Over the last 3.8 billion years Darwinian natural selection has iteratively honed and refined adaptations that have resulted in a multitude of solutions enabling life to thrive. The processes that impact and drive evolution through natural selection are analogous to the research-led iterative engineering design that underpins the development of manufactured materials. This project aims to explore the natural world for biomaterials (especially bone) that can help inform the development and manufacture of new materials and structures to meet specific mechanical design specifications (e.g. stiff, strong, tough structures). This approach is founded in the field of biomimetics, a term coined by Otto Schmitt in the 1950s, but in the light of new X-ray imaging techniques and technology that has greater potential today to achieve some of the field’s primary goals. A key primary goal being the transfer of ideas and analogues from biology to mechanically engineered structures.
Bone architecture is, in part, dependent on a mechanical input that regulates the (re)modelling of skeletal elements to an appropriate size and architecture to resist fracture during habitual use. This mechano-adaptation ensures that optimum bone mass and architecture are attained by the modelling and remodelling processes during growth.
Using X-ray computed tomography to determine the 3D geometry of the biomaterials of interest we will create 3D computational models and hence analyse a variety of interesting biomaterials structures by finite element modelling. To date very little work that has been undertaken on the mechanical performance of bone in different species (most work has focused upon humans, dogs and horses) and how this corelates to the bone architecture which varies significantly from species to species. We will explore interesting biomaterials structures from notable extant species (e.g. the wing bones and shoulder girdles of penguins which are known to experience large forces during under-water flight) as well as those from the fossil record (e.g. delicate pterosaur forelimb bones to the enormous vertebrae of sauropod dinosaurs). This will then lead to design optimisation for the most promising structures for different mechanical design specifications. These structures will then be manufactured for experimental testing using 3D printing technology.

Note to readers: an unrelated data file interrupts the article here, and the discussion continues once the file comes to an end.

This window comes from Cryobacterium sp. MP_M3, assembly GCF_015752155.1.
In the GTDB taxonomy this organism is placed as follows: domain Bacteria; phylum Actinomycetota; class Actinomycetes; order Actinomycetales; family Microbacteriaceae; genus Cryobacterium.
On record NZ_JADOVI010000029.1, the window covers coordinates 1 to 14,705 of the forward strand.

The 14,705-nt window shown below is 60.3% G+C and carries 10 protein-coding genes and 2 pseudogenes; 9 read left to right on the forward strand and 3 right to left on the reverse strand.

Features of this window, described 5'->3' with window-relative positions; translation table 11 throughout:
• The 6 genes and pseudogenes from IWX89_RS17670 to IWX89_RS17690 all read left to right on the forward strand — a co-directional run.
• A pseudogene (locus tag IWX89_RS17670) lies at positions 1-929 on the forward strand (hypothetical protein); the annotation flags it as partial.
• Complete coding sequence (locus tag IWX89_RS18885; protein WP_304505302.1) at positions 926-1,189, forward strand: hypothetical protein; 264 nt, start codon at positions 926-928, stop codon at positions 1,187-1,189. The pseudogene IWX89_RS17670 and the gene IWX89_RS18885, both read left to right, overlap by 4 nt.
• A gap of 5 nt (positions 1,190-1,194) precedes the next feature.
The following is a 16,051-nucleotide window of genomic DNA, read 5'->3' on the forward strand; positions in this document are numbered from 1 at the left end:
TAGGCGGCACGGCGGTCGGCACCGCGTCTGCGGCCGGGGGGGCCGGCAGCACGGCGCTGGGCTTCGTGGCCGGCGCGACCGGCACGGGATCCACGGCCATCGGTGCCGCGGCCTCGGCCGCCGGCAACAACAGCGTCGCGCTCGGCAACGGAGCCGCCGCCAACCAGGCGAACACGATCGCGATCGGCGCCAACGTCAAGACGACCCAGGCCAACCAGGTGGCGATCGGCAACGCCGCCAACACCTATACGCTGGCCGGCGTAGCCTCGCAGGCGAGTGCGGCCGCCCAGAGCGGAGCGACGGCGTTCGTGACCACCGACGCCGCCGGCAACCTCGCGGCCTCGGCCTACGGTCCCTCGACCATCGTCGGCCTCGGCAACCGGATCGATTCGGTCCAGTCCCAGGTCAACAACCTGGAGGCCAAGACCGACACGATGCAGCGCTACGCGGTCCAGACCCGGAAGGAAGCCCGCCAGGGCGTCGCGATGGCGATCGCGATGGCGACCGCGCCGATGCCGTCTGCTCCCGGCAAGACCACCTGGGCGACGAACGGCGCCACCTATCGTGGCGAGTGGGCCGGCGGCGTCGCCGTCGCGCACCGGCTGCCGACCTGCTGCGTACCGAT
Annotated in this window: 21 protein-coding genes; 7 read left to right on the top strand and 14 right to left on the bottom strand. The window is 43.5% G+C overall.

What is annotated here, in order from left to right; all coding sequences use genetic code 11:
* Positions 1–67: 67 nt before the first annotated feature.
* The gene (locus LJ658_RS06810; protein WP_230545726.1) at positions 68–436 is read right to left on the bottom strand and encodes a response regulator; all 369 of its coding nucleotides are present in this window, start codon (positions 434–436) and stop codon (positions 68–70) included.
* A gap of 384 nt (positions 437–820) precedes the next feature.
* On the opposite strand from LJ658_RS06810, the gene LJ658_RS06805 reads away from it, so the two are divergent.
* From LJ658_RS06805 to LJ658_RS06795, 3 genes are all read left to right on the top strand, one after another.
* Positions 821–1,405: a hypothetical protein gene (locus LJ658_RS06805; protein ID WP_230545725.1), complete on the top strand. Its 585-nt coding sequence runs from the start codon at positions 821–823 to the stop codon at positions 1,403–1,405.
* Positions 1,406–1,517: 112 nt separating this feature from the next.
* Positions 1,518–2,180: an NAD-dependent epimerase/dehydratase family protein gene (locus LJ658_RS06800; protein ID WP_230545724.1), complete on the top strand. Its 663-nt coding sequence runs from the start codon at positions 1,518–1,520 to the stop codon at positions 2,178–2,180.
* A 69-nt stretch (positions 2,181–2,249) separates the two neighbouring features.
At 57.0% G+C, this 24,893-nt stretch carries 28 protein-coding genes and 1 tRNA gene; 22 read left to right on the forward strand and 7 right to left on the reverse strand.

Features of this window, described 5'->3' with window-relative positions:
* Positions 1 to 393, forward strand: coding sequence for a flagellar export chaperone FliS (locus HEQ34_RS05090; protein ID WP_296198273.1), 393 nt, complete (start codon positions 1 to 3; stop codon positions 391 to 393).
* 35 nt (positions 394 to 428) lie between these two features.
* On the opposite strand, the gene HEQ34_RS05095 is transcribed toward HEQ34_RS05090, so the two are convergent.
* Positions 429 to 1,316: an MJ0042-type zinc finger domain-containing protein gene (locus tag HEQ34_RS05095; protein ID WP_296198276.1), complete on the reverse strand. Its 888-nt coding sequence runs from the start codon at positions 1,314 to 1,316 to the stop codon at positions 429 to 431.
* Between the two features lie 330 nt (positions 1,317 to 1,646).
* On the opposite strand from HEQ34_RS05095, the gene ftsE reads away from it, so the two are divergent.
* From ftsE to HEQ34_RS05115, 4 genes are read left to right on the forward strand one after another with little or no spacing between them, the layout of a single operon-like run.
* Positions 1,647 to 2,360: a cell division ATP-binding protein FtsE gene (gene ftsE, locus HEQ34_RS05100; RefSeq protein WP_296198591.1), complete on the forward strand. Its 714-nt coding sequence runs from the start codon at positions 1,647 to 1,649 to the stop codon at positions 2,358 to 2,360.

Through a combination of computational analysis of the virtual models, and physical testing and time-lapse imaging of the behaviour of these 3D printed model structures t various loading scenarios, we will be able to examine the extent to which these optimised structures behave and fail under mechanical loading as expected. This will direct further iteration and manufacturing optimisation leading to testing of these re-engineered structures.
The project will exploit the world leading X-ray computed tomography and electron microscopy facilities within the Henry Royce Institute for Advanced Materials and the National Research Facility for Lab. X-ray CT. It would suit a candidate with a strong physics, engineering or biophysics background who wants to explore a career at the interface between materials science, biology, palaeobiology and the development/manufacture of next generation structures/materials.
Academic background of candidates
Applicants are expected to hold, or about to obtain, a minimum upper second class undergraduate degree (or equivalent) in a relevant subject area.
To make an application please do so here - https://www.manchester.ac.uk/study/postgraduate-research/admissions/how-to-apply/
Then search and select PhD Earth Science (academic programme) and PhD Palaeontology (academic plan)